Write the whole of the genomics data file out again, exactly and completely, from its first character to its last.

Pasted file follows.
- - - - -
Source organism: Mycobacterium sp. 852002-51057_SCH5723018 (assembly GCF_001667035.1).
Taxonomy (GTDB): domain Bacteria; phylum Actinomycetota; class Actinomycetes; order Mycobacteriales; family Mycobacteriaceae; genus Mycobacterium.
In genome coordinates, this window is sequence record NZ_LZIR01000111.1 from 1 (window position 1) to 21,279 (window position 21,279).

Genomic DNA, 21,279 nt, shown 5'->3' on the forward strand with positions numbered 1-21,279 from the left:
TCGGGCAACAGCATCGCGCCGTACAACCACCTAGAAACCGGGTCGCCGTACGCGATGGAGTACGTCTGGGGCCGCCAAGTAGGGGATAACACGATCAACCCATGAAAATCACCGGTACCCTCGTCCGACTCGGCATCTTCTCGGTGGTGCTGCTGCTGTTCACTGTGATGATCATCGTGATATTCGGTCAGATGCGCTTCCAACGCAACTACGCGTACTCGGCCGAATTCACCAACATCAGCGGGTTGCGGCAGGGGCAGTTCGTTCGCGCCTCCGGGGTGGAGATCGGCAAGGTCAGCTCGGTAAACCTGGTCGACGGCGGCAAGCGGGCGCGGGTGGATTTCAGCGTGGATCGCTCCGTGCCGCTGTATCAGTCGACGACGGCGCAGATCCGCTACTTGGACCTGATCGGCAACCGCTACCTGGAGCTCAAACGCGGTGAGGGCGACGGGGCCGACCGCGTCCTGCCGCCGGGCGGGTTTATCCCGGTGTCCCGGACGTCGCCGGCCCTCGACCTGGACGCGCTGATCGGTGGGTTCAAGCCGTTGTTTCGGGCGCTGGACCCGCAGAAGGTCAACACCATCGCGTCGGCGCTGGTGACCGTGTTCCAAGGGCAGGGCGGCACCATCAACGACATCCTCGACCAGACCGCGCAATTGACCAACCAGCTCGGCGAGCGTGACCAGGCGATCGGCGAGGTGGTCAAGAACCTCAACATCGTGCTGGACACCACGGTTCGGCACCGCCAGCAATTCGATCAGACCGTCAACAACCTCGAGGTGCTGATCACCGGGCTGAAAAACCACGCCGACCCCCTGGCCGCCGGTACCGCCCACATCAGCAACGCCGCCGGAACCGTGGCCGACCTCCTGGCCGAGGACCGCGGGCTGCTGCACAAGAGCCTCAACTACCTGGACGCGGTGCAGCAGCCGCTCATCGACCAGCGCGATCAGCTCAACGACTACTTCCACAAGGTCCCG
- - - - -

Source organism: Mycobacterium sp. 852002-51057_SCH5723018 (assembly GCF_001667035.1).
Taxonomy (GTDB): domain Bacteria; phylum Actinomycetota; class Actinomycetes; order Mycobacteriales; family Mycobacteriaceae; genus Mycobacterium.
In genome coordinates, this window is sequence record NZ_LZIR01000111.1 from 1 (window position 1) to 21,279 (window position 21,279).

Genomic DNA, 21,279 nt, shown 5'->3' on the forward strand with positions numbered 1-21,279 from the left:
TCGGGCAACAGCATCGCGCCGTACAACCACCTAGAAACCGGGTCGCCGTACGCGATGGAGTACGTCTGGGGCCGCCAAGTAGGGGATAACACGATCAACCCATGAAAATCACCGGTACCCTCGTCCGACTCGGCATCTTCTCGGTGGTGCTGCTGCTGTTCACTGTGATGATCATCGTGATATTCGGTCAGATGCGCTTCCAACGCAACTACGCGTACTCGGCCGAATTCACCAACATCAGCGGGTTGCGGCAGGGGCAGTTCGTTCGCGCCTCCGGGGTGGAGATCGGCAAGGTCAGCTCGGTAAACCTGGTCGACGGCGGCAAGCGGGCGCGGGTGGATTTCAGCGTGGATCGCTCCGTGCCGCTGTATCAGTCGACGACGGCGCAGATCCGCTACTTGGACCTGATCGGCAACCGCTACCTGGAGCTCAAACGCGGTGAGGGCGACGGGGCCGACCGCGTCCTGCCGCCGGGCGGGTTTATCCCGGTGTCCCGGACGTCGCCGGCCCTCGACCTGGACGCGCTGATCGGTGGGTTCAAGCCGTTGTTTCGGGCGCTGGACCCGCAGAAGGTCAACACCATCGCGTCGGCGCTGGTGACCGTGTTCCAAGGGCAGGGCGGCACCATCAACGACATCCTCGACCAGACCGCGCAATTGACCAACCAGCTCGGCGAGCGTGACCAGGCGATCGGCGAGGTGGTCAAGAACCTCAACATCGTGCTGGACACCACGGTTCGGCACCGCCAGCAATTCGATCAGACCGTCAACAACCTCGAGGTGCTGATCACCGGGCTGAAAAACCACGCCGACCCCCTGGCCGCCGGTACCGCCCACATCAGCAACGCCGCCGGAACCGTGGCCGACCTCCTGGCCGAGGACCGCGGGCTGCTGCACAAGAGCCTCAACTACCTGGACGCGGTGCAGCAGCCGCTCATCGACCAGCGCGATCAGCTCAACGACTACTTCCACAAGGTCCCG